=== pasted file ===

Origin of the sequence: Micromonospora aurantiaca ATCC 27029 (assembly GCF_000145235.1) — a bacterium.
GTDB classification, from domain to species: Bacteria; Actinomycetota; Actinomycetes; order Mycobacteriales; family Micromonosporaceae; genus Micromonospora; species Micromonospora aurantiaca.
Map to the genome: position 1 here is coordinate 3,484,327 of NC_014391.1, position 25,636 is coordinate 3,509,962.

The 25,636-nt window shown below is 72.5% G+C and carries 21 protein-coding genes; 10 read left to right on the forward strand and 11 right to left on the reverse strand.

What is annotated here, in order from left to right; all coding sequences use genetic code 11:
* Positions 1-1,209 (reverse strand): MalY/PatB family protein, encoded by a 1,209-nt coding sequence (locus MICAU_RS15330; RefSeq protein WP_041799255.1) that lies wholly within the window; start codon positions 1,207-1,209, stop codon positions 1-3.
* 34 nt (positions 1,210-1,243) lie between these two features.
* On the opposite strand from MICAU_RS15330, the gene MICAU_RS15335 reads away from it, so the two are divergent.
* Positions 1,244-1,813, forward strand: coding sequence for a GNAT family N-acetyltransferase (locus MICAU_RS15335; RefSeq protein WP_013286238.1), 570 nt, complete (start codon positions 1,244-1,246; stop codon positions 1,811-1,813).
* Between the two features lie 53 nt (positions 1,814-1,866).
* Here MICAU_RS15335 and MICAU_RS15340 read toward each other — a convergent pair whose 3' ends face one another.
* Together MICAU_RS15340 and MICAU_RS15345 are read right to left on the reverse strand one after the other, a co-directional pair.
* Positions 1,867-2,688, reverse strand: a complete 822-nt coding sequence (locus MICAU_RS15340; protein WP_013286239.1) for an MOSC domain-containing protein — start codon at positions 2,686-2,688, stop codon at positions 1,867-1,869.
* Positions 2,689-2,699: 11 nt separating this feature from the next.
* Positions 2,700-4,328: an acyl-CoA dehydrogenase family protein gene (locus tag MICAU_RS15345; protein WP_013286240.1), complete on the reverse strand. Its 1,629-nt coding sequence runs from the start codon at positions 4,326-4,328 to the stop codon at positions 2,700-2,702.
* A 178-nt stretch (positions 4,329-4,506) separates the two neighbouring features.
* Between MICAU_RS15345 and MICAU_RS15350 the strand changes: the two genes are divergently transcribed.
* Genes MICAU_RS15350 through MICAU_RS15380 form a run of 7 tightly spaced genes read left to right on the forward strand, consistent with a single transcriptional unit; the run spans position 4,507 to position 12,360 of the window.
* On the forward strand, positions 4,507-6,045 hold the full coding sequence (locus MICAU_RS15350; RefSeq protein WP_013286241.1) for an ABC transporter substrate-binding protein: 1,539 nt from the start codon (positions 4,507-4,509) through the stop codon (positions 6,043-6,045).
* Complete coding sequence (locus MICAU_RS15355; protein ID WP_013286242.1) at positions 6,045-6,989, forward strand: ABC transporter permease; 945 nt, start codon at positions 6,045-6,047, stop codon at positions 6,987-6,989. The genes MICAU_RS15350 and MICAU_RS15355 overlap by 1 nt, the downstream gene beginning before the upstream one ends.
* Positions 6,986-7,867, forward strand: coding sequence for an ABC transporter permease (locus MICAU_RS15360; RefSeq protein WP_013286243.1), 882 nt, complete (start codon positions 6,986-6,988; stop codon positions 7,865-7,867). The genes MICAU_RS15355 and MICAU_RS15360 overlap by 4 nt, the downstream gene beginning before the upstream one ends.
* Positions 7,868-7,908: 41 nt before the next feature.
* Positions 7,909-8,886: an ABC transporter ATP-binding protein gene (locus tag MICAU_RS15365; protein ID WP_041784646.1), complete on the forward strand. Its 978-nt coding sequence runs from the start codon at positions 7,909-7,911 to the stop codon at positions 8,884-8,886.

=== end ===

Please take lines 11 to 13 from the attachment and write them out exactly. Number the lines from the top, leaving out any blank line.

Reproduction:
* Here MICAU_RS15335 and MICAU_RS15340 read toward each other — a convergent pair whose 3' ends face one another.
* Together MICAU_RS15340 and MICAU_RS15345 are read right to left on the reverse strand one after the other, a co-directional pair.
* Positions 1,867-2,688, reverse strand: a complete 822-nt coding sequence (locus MICAU_RS15340; protein WP_013286239.1) for an MOSC domain-containing protein — start codon at positions 2,686-2,688, stop codon at positions 1,867-1,869.